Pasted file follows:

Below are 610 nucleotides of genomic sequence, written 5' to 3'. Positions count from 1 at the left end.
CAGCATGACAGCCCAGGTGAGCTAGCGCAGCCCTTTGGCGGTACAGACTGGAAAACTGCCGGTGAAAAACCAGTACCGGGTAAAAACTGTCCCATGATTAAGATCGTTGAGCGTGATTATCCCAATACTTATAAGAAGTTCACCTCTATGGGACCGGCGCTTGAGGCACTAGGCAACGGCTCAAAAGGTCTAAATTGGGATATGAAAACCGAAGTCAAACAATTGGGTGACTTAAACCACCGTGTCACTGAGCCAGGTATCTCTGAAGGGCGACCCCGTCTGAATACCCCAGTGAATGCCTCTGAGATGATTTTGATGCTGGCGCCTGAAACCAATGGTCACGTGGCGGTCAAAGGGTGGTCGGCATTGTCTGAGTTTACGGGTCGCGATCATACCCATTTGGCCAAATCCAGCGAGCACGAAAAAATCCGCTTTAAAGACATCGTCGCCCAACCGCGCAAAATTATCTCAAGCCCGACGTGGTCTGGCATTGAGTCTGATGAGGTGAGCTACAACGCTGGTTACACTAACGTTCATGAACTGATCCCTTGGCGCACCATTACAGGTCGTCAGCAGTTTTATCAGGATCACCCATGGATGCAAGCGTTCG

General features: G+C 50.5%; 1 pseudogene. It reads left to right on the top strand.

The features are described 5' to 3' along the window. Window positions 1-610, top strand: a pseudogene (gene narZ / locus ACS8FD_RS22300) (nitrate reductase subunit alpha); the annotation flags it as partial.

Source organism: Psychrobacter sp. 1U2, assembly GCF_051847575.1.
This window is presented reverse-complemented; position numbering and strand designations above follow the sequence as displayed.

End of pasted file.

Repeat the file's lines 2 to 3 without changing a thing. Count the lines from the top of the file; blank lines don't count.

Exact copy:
CAGCATGACAGCCCAGGTGAGCTAGCGCAGCCCTTTGGCGGTACAGACTGGAAAACTGCCGGTGAAAAACCAGTACCGGGTAAAAACTGTCCCATGATTAAGATCGTTGAGCGTGATTATCCCAATACTTATAAGAAGTTCACCTCTATGGGACCGGCGCTTGAGGCACTAGGCAACGGCTCAAAAGGTCTAAATTGGGATATGAAAACCGAAGTCAAACAATTGGGTGACTTAAACCACCGTGTCACTGAGCCAGGTATCTCTGAAGGGCGACCCCGTCTGAATACCCCAGTGAATGCCTCTGAGATGATTTTGATGCTGGCGCCTGAAACCAATGGTCACGTGGCGGTCAAAGGGTGGTCGGCATTGTCTGAGTTTACGGGTCGCGATCATACCCATTTGGCCAAATCCAGCGAGCACGAAAAAATCCGCTTTAAAGACATCGTCGCCCAACCGCGCAAAATTATCTCAAGCCCGACGTGGTCTGGCATTGAGTCTGATGAGGTGAGCTACAACGCTGGTTACACTAACGTTCATGAACTGATCCCTTGGCGCACCATTACAGGTCGTCAGCAGTTTTATCAGGATCACCCATGGATGCAAGCGTTCG

General features: G+C 50.5%; 1 pseudogene. It reads left to right on the top strand.